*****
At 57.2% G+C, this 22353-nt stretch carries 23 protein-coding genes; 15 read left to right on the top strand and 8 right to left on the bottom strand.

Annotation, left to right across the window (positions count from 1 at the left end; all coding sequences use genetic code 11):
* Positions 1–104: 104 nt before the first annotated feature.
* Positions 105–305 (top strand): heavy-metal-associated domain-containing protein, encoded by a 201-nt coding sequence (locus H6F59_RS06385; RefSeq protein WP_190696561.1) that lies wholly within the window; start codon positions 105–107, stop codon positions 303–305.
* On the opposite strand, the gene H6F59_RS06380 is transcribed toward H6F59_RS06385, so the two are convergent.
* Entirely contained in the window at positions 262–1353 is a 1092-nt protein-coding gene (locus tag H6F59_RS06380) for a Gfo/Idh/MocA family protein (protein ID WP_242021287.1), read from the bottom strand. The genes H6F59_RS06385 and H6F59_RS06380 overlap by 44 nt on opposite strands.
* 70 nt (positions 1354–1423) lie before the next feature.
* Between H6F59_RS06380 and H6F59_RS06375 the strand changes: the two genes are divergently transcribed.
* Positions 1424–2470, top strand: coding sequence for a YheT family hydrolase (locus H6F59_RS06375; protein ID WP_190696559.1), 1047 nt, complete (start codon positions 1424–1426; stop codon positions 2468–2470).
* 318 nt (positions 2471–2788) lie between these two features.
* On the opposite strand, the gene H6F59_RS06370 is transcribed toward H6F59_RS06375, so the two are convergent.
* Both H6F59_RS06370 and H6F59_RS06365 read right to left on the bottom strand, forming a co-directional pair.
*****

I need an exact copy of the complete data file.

At 57.2% G+C, this 22353-nt stretch carries 23 protein-coding genes; 15 read left to right on the top strand and 8 right to left on the bottom strand.

Annotation, left to right across the window (positions count from 1 at the left end; all coding sequences use genetic code 11):
* Positions 1–104: 104 nt before the first annotated feature.
* Positions 105–305 (top strand): heavy-metal-associated domain-containing protein, encoded by a 201-nt coding sequence (locus H6F59_RS06385; RefSeq protein WP_190696561.1) that lies wholly within the window; start codon positions 105–107, stop codon positions 303–305.
* On the opposite strand, the gene H6F59_RS06380 is transcribed toward H6F59_RS06385, so the two are convergent.
* Entirely contained in the window at positions 262–1353 is a 1092-nt protein-coding gene (locus tag H6F59_RS06380) for a Gfo/Idh/MocA family protein (protein ID WP_242021287.1), read from the bottom strand. The genes H6F59_RS06385 and H6F59_RS06380 overlap by 44 nt on opposite strands.
* 70 nt (positions 1354–1423) lie before the next feature.
* Between H6F59_RS06380 and H6F59_RS06375 the strand changes: the two genes are divergently transcribed.
* Positions 1424–2470, top strand: coding sequence for a YheT family hydrolase (locus H6F59_RS06375; protein ID WP_190696559.1), 1047 nt, complete (start codon positions 1424–1426; stop codon positions 2468–2470).
* 318 nt (positions 2471–2788) lie between these two features.
* On the opposite strand, the gene H6F59_RS06370 is transcribed toward H6F59_RS06375, so the two are convergent.
* Both H6F59_RS06370 and H6F59_RS06365 read right to left on the bottom strand, forming a co-directional pair.